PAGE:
Aberdeen’s former John Lewis could be used as a Covid booster site for three years, as health bosses plan when and where we could receive the likes of flu and shingles jabs.
A blueprint for the future of the city’s immunisation programme has been unveiled, featuring a network of community venues.
The plans are all based on the assumption that annual boosters against Covid-19 will be required, and administered at three key sites.
These include the former city centre home of department store John Lewis, proposed as a “medium-term” base for one to three years, while a more permanent facility is found.
Scores of staff required for plans
Documents detailing the proposals are to go before a meeting of Aberdeen’s Integration Joint Board (IJB) next week.
They explain the plans that have been drawn up are learning lessons from the initial Covid jab roll-out, to reach as many people as possible.
While the “majority” of vaccinations will be given at the central vaccination hub, pop-up and mobile clinics will also be used.
Vaccinators will continue to visit schools, care homes and other facilities as required.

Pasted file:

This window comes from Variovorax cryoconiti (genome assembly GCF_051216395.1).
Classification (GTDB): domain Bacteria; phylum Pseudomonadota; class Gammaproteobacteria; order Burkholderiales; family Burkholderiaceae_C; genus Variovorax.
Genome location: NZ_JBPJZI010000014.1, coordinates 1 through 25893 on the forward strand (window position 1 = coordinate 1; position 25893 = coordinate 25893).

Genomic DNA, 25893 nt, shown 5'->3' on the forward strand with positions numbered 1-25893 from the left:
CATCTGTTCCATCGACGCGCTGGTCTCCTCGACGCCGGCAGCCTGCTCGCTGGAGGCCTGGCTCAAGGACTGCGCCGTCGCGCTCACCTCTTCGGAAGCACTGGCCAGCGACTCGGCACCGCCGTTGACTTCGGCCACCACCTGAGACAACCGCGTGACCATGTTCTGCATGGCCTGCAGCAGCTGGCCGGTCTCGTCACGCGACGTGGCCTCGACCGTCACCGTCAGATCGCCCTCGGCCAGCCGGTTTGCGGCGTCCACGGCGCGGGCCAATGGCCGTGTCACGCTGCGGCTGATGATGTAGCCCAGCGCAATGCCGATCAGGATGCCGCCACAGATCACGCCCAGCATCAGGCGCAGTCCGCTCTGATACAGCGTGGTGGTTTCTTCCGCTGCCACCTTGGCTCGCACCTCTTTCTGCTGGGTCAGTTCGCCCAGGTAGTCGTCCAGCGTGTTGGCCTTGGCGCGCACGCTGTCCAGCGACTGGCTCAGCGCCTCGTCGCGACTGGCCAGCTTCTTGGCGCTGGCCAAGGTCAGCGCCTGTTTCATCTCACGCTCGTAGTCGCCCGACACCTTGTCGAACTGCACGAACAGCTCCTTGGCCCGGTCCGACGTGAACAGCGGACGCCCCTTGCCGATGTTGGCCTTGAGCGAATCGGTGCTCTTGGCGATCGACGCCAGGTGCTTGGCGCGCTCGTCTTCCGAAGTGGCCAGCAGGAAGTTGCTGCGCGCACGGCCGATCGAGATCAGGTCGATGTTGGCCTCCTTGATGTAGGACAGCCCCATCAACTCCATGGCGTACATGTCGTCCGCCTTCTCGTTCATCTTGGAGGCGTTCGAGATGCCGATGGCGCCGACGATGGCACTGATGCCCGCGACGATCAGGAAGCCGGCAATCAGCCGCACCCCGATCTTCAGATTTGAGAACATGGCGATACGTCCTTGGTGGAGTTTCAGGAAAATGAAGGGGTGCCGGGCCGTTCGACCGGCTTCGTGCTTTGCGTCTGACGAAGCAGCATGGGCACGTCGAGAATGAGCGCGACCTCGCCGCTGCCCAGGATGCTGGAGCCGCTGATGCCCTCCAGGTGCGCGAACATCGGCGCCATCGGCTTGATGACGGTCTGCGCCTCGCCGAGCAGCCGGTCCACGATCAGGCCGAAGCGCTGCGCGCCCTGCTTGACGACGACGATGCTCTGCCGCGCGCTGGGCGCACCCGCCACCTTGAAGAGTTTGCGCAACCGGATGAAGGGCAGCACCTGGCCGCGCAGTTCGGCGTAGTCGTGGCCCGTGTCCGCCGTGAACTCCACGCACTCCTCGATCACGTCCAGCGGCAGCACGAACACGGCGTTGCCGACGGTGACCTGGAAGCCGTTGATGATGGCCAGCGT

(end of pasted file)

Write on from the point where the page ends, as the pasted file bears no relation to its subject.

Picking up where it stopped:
Different vaccines will still be offered at different times of the year, as they are currently.
Overall the project will require 133 whole-time equivalent members of staff, including vaccinators, support workers and managers.
What vaccines will I get, and where?
The programme has been developed by Aberdeen City Health & Social Care Partnership, and covers all the main immunisations delivered throughout the year.
Bosses are planning to administer hundreds of thousands of Covid boosters and flu jabs, alongside vaccinations for the likes of shingles, Hepatitis B and HPV.
A “mop-up” service for kids who have missed their jabs at school will also be in place.
Search for permanent premises
According to the documents, the vaccines will be administered by one large team split across the northern, central and southern parts of the city.
It says this will increase consistency, and make it easier to find and train staff.
But a search is underway for a more permanent, NHS-owned facility.
The board papers note: “It is anticipated that the mass vaccination centre within the old John Lewis site will be become a medium-term solution, until a more permanent long term solution can be secured.
“It is anticipated that a long term venue will be required for all annual vaccinations and adult routine vaccinations.
“Work will be taken forward… to determine an NHS-owned premises to provide long-term space for annual and adults’ routine immunisations.”